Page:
10. One quibble on the video (thanks for the link, I watched it): Bishop Barron says: "[The Church] holds up a very high objective moral ideal."

      I'm hoping he just misspoke here - I don't want to hold a video clip up to the same standard as I would a monograph. But it's not correct to characterize Christ's Law on Marriage as an "ideal." As Pope St. John Paul stated in Veritatis Splendor: "“It would be a very serious error to conclude that the Church's teaching is essentially only an ‘ideal’ which must then be adapted, proportioned, graduated to the so-called concrete possibilities of man, according to a “balancing of the goods in question.” But what are the “concrete possibilities of man”? And of which man are we speaking? Of man dominated by lust or of man redeemed by Christ? This is what is at stake: the reality of Christ's redemption. Christ has redeemed us! This means that he has given us the possibility of realizing the entire truth of our being; he has set our freedom free from the domination of concupiscence." (VS 103-104)

    11. In your first comment you state:

      He is also there to offer grace, and forgiveness when we stumble and fail.

      Yes, that is absolutely true, but there is a big problem. Many of the people who need this grace the most don't even know they need that grace, or how to obtain it if they do know how they need it.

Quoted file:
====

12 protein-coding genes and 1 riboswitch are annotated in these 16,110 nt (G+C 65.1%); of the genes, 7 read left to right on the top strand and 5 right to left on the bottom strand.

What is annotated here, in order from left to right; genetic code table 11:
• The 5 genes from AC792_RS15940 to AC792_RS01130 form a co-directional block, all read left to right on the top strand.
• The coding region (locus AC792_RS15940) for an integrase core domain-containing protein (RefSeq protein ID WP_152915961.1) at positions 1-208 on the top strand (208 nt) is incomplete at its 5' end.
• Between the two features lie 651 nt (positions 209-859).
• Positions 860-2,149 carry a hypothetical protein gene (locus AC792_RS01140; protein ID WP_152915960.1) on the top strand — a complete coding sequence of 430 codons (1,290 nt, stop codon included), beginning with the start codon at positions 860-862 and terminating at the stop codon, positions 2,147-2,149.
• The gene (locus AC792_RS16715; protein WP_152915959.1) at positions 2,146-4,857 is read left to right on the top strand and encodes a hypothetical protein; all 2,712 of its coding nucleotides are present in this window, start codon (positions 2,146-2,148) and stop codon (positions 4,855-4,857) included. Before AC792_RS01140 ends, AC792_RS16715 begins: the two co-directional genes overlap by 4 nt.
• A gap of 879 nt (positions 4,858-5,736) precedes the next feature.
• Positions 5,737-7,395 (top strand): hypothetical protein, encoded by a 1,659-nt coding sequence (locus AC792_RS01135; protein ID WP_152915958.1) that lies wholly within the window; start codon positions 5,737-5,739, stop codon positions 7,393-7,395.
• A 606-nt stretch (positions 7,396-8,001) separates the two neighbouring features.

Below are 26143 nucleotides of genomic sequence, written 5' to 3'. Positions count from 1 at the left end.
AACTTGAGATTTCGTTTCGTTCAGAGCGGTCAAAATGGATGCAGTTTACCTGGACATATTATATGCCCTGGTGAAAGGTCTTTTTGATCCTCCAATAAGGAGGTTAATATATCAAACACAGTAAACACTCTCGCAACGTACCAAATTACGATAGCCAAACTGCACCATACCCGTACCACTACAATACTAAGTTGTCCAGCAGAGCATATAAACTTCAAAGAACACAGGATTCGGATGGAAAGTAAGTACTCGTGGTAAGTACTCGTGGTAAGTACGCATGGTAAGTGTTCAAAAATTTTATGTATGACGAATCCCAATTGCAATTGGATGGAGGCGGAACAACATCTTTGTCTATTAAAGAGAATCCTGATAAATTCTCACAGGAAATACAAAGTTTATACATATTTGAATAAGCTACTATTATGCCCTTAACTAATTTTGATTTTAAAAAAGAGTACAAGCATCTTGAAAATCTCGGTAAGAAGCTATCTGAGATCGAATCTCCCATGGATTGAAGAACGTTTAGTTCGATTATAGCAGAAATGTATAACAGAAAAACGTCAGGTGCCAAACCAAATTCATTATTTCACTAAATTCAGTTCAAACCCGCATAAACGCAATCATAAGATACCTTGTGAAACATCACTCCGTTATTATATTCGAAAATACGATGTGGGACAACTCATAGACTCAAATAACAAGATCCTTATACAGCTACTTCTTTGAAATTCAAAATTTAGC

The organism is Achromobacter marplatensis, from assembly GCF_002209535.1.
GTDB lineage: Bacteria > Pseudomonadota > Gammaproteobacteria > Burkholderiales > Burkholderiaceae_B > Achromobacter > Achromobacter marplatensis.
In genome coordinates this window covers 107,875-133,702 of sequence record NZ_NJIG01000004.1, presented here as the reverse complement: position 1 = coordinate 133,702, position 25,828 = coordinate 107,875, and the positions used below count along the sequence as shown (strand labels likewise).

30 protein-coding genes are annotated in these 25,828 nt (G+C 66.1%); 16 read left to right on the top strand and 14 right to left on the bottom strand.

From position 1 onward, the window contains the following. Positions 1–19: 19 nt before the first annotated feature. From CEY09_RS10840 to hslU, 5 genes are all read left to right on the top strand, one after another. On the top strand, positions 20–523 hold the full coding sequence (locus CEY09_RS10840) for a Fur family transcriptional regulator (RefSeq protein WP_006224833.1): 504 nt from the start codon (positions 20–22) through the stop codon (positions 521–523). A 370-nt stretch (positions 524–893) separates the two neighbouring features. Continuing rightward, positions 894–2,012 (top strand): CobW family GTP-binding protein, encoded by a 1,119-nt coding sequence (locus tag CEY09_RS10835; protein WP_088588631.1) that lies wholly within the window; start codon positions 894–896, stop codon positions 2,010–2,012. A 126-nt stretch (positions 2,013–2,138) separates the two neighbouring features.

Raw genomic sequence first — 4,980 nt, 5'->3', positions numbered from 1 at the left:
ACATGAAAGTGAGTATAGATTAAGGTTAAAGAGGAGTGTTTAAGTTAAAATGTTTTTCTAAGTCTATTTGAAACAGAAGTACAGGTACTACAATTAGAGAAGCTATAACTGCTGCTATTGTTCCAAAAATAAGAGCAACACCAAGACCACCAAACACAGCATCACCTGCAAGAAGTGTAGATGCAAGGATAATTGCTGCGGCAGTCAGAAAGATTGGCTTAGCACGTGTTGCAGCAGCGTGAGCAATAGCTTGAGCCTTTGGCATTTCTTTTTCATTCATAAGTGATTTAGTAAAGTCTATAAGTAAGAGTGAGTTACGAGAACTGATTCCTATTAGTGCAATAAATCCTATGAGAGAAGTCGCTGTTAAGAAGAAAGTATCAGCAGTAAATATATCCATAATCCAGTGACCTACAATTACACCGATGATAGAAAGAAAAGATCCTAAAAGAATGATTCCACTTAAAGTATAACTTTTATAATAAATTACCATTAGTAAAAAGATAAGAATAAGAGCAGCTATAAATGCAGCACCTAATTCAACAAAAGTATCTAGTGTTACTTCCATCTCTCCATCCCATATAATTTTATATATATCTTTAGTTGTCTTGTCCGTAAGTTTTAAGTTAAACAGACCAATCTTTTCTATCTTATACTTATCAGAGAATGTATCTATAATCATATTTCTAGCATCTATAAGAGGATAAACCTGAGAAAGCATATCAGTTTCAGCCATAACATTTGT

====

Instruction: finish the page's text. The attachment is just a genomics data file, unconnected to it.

Fallen man, of and by himself, cannot fulfill the Law of God. That is where the sacraments come in which supply us with the grace we need to obey the law, starting with baptism. But what do you do when someone who needs grace cannot obtain it because he is denied the sacraments he needs? That is a real Catch-22.

      Those who think like you think it is enough to say "go and sin and no more." If only that were true.

      Pope Francis has said we need to work closely and pastor these people on an individual basis, bringing them to the saving faith of Jesus Christ.

      I truly believe everyone who is fighting against Pope Francis is fighting the Holy Spirit.

      As far as your comment on Bishop Barron - you focus in on one thing and completely ignore the main part of his message? And as long as you are going to focus on semantics, please note that St. JPII wrote that "it would be a very serious error to conclude that the Church's teaching is essentially only an ideal". Bishop Barron is by no means saying the Church's teaching is "only" an ideal. But for those on the outside, saying it is an "ideal" is the best way of describing the teaching.